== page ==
Elissa: Whitney also talked about her philosophy of networking. Wen you’re first starting out in your career building a network can seem daunting. We asked her how she does it.
Whitney: The easiest thing is to send someone an email if you’ve met them at an event and if you’ve gotten their card, just send them an email and let them know maybe something about yourself, maybe something that the two of you have in common, and mention to them that you went to the same school or that you are members of the same club or whatever it was. And ask them if they could provide any guidance for you on their own career path and any advice they might have. Obviously you don’t want to ask them right off the bat to help you get a job but it’s more about making them feel like they can help you, but making them also want to help you. You have to approach their sense of pride I think. You have to sort of … Maybe this is the wrong way to say it, but you have to maybe “butter them up a little.”

Explain to them why you have heard of them or why you’re so interested in their career and what choices they made that you think are really unique and you want to hear more about. Most people love to talk about themselves so as long as they can find the time to spend with you on the phone or maybe over coffee, I think most people are more than happy to help out anyone that asks them for advice. I usually am. When I’m really busy, sometimes I can’t respond to people right away but I always make a point; anyone who asks me for advice or any alums from Duke who’ve ever asked me to sit down and talk to them, I usually find a way to do it.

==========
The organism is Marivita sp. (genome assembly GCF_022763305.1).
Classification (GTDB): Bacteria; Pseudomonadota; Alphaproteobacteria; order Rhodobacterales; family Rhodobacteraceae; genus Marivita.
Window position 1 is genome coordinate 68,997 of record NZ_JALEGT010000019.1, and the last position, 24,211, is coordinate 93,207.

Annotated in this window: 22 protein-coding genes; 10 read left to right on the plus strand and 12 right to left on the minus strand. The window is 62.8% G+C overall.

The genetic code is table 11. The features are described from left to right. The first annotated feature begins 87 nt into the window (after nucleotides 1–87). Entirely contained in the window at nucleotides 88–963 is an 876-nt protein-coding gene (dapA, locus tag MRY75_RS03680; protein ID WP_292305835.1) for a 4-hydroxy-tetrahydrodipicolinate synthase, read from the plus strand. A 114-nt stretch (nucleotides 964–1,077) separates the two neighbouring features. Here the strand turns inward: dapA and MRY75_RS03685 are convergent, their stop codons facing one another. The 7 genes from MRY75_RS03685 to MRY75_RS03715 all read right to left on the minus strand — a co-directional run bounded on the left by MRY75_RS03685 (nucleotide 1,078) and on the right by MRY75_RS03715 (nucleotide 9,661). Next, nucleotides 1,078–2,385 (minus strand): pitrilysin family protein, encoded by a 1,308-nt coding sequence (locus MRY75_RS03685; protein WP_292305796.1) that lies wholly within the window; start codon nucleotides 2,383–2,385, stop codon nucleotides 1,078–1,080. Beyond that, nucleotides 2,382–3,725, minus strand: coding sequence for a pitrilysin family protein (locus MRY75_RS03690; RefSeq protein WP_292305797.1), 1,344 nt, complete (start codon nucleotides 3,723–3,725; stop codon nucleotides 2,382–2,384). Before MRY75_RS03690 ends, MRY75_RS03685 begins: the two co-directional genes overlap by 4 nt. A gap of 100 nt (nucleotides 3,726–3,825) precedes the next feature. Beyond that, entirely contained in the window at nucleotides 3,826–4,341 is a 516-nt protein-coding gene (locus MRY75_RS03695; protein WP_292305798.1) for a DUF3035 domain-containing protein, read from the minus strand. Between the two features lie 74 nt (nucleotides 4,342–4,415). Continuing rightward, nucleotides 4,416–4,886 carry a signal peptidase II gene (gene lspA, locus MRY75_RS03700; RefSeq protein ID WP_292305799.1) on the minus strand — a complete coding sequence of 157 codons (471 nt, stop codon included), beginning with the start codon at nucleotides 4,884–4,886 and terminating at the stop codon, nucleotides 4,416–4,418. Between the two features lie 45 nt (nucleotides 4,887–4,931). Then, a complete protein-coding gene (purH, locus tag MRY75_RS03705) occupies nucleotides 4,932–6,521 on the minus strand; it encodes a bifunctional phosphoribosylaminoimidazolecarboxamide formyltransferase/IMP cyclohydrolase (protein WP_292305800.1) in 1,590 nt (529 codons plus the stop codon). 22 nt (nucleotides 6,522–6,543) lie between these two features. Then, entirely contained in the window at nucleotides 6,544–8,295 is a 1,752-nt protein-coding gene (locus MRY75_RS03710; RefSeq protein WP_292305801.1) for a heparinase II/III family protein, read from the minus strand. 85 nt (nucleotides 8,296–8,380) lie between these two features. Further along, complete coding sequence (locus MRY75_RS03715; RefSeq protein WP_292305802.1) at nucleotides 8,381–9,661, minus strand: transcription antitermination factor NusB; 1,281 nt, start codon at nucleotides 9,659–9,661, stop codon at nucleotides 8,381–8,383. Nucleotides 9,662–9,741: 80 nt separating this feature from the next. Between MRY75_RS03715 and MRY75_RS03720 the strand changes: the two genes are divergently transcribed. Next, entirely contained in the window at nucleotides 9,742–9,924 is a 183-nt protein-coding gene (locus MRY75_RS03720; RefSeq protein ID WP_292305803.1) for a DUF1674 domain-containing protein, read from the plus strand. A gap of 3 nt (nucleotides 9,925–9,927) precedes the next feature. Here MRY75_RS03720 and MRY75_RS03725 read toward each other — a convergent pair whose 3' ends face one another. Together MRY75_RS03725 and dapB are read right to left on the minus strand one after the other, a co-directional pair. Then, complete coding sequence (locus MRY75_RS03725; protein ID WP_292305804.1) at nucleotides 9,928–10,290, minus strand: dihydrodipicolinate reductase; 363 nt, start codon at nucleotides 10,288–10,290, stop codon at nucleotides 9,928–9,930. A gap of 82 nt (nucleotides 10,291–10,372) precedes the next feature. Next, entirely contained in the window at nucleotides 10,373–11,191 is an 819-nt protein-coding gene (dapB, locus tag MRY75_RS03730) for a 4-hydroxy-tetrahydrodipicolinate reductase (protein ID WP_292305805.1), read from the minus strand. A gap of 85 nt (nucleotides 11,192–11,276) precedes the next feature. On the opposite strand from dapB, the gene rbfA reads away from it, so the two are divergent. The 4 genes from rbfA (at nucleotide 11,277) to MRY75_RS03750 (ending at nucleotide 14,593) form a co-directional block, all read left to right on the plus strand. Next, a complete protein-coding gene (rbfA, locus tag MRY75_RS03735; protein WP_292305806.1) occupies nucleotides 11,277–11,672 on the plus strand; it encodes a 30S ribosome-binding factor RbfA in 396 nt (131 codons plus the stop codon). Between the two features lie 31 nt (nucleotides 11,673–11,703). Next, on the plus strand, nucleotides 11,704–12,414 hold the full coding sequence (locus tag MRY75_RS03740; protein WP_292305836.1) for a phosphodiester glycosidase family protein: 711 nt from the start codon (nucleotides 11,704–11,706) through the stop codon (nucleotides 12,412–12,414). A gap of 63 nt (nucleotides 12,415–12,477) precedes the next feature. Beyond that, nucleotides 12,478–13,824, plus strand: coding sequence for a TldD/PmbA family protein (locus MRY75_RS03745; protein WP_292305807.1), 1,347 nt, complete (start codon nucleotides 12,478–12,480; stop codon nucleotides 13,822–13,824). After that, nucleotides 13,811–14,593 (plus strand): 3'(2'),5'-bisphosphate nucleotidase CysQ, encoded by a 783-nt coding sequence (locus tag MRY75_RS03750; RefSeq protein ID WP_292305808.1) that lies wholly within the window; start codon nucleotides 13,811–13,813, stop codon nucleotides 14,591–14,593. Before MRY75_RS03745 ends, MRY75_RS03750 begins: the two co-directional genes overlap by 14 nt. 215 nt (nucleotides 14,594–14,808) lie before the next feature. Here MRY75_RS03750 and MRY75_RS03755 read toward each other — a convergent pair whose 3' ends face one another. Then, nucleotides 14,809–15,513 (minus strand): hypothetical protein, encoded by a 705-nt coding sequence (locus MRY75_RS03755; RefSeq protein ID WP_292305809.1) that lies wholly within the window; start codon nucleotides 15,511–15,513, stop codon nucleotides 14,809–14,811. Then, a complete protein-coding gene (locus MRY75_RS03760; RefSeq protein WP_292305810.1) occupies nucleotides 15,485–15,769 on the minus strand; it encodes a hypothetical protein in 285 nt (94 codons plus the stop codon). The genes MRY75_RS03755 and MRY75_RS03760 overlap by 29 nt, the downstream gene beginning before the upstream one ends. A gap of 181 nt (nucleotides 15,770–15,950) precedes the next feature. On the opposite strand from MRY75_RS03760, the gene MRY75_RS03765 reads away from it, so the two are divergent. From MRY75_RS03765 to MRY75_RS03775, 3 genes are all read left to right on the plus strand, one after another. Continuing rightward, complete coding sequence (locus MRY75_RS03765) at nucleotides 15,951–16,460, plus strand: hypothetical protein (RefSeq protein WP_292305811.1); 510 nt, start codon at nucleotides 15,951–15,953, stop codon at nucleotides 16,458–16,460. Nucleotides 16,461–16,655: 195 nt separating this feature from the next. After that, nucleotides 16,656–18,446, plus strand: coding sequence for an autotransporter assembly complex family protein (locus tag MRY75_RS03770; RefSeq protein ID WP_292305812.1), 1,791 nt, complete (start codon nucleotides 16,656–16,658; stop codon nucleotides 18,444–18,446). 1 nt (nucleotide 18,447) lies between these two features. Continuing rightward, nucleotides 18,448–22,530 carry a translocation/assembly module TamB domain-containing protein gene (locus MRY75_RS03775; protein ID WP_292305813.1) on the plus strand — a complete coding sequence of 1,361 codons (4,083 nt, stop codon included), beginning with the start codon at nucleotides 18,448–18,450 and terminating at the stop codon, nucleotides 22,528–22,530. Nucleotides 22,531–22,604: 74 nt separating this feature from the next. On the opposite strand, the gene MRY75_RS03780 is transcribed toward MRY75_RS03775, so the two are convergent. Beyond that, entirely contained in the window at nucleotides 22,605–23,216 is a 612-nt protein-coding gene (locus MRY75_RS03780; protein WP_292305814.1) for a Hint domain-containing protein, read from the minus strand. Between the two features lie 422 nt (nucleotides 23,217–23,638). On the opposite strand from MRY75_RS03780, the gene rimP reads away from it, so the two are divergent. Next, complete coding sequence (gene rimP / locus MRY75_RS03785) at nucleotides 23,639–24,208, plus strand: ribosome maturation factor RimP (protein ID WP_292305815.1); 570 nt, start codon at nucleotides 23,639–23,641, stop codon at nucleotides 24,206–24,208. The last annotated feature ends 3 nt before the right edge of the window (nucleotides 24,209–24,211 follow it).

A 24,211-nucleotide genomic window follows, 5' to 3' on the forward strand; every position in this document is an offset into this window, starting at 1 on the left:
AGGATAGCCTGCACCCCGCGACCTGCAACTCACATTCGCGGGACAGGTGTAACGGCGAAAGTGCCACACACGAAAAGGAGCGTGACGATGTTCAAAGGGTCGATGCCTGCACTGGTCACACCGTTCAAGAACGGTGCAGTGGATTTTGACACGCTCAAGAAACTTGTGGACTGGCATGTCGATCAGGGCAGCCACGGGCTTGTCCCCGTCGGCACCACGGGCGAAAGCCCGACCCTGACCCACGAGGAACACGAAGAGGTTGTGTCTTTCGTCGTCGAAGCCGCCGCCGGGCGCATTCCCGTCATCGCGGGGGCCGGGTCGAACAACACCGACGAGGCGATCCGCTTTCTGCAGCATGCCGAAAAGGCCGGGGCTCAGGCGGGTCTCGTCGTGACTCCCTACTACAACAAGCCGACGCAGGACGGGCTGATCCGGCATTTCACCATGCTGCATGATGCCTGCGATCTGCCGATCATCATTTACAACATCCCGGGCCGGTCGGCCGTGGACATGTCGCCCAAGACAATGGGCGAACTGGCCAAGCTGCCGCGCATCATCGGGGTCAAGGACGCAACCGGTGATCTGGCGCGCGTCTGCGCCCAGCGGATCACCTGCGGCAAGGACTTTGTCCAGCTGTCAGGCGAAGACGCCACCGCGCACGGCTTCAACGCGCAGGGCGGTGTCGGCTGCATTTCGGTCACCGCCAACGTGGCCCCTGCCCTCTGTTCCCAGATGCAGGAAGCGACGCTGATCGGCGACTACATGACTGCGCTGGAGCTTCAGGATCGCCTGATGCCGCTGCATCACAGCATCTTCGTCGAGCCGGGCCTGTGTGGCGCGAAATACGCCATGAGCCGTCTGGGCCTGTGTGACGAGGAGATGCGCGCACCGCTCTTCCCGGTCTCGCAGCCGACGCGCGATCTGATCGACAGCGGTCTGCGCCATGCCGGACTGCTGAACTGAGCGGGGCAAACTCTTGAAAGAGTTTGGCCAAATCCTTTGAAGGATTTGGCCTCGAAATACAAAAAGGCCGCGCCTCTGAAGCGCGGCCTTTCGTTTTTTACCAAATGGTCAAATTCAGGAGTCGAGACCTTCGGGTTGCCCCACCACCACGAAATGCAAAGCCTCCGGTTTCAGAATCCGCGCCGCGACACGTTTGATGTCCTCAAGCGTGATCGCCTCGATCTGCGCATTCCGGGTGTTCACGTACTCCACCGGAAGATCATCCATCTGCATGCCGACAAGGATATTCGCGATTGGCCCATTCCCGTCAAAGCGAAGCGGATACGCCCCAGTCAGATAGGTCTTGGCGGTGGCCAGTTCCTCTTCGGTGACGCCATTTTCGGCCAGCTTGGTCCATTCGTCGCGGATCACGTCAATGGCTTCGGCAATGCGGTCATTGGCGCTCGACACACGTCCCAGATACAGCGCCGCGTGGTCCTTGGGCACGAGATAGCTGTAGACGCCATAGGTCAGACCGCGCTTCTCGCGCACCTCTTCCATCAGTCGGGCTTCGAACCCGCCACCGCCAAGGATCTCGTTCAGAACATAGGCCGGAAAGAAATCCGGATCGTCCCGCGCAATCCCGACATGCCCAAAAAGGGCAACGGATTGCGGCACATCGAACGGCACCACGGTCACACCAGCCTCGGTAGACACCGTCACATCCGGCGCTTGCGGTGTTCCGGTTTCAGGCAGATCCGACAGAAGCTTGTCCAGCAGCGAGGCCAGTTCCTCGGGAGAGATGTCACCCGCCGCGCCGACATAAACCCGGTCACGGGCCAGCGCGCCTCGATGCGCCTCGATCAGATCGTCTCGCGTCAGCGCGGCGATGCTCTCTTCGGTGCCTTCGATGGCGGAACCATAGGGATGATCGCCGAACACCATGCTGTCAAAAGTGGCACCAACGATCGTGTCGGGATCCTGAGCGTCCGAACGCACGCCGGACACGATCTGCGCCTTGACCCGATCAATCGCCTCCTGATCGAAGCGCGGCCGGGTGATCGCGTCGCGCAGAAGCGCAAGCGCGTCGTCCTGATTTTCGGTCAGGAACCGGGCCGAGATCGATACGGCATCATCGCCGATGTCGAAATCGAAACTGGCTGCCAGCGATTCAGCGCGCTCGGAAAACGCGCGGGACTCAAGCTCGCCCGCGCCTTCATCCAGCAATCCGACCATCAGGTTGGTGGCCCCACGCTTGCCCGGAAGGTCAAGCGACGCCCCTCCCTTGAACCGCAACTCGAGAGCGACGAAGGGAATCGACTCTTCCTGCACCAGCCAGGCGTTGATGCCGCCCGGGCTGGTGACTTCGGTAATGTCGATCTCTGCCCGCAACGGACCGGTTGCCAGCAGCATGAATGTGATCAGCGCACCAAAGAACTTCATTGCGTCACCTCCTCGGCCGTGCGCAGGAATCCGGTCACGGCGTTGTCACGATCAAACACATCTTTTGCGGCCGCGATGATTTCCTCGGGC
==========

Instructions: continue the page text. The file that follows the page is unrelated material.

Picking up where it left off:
Elissa: If you’re interested in hearing more from first-year MBA students and their perspectives on their programs, tune in to Forté’s MBA video diaries. Each week, you’ll find a new entry from one of our Forté fellows around the country, as they navigate their exciting first year. You’ll find a link to the video blog on the Forté Foundation homepage. I want to thank all of the speakers who appeared in Boston and around the country for our Career Lab events. To learn more about the Career Lab, visit fortefoundation.org. This podcast is sponsored by the Graduate Management Admission Council. Visit mba.com for more information about the GMAC test preparation, careers in business, and finding the right school for you.